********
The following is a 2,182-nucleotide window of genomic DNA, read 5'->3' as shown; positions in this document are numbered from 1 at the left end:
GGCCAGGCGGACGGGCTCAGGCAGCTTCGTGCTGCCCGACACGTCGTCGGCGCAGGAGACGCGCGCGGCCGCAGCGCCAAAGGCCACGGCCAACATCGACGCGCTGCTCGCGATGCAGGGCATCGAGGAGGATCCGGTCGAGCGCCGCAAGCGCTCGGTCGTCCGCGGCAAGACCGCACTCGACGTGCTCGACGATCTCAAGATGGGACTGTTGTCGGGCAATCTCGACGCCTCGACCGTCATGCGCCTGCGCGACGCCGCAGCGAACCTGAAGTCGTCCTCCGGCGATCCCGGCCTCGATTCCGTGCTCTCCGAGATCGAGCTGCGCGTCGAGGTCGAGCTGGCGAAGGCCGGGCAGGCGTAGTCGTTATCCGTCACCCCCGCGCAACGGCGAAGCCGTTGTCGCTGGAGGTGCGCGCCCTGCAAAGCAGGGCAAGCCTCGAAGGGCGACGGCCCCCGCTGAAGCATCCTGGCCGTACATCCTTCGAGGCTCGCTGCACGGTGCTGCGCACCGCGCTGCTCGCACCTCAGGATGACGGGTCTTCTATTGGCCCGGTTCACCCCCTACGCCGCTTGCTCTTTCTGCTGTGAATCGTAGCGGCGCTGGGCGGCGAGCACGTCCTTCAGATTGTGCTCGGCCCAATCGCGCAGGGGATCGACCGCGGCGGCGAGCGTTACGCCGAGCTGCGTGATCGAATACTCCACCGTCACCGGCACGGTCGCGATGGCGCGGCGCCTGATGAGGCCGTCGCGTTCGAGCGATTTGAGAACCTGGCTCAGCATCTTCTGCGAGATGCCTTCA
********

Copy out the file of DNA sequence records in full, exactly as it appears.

The following is a 2,182-nucleotide window of genomic DNA, read 5'->3' as shown; positions in this document are numbered from 1 at the left end:
GGCCAGGCGGACGGGCTCAGGCAGCTTCGTGCTGCCCGACACGTCGTCGGCGCAGGAGACGCGCGCGGCCGCAGCGCCAAAGGCCACGGCCAACATCGACGCGCTGCTCGCGATGCAGGGCATCGAGGAGGATCCGGTCGAGCGCCGCAAGCGCTCGGTCGTCCGCGGCAAGACCGCACTCGACGTGCTCGACGATCTCAAGATGGGACTGTTGTCGGGCAATCTCGACGCCTCGACCGTCATGCGCCTGCGCGACGCCGCAGCGAACCTGAAGTCGTCCTCCGGCGATCCCGGCCTCGATTCCGTGCTCTCCGAGATCGAGCTGCGCGTCGAGGTCGAGCTGGCGAAGGCCGGGCAGGCGTAGTCGTTATCCGTCACCCCCGCGCAACGGCGAAGCCGTTGTCGCTGGAGGTGCGCGCCCTGCAAAGCAGGGCAAGCCTCGAAGGGCGACGGCCCCCGCTGAAGCATCCTGGCCGTACATCCTTCGAGGCTCGCTGCACGGTGCTGCGCACCGCGCTGCTCGCACCTCAGGATGACGGGTCTTCTATTGGCCCGGTTCACCCCCTACGCCGCTTGCTCTTTCTGCTGTGAATCGTAGCGGCGCTGGGCGGCGAGCACGTCCTTCAGATTGTGCTCGGCCCAATCGCGCAGGGGATCGACCGCGGCGGCGAGCGTTACGCCGAGCTGCGTGATCGAATACTCCACCGTCACCGGCACGGTCGCGATGGCGCGGCGCCTGATGAGGCCGTCGCGTTCGAGCGATTTGAGAACCTGGCTCAGCATCTTCTGCGAGATGCCTTCA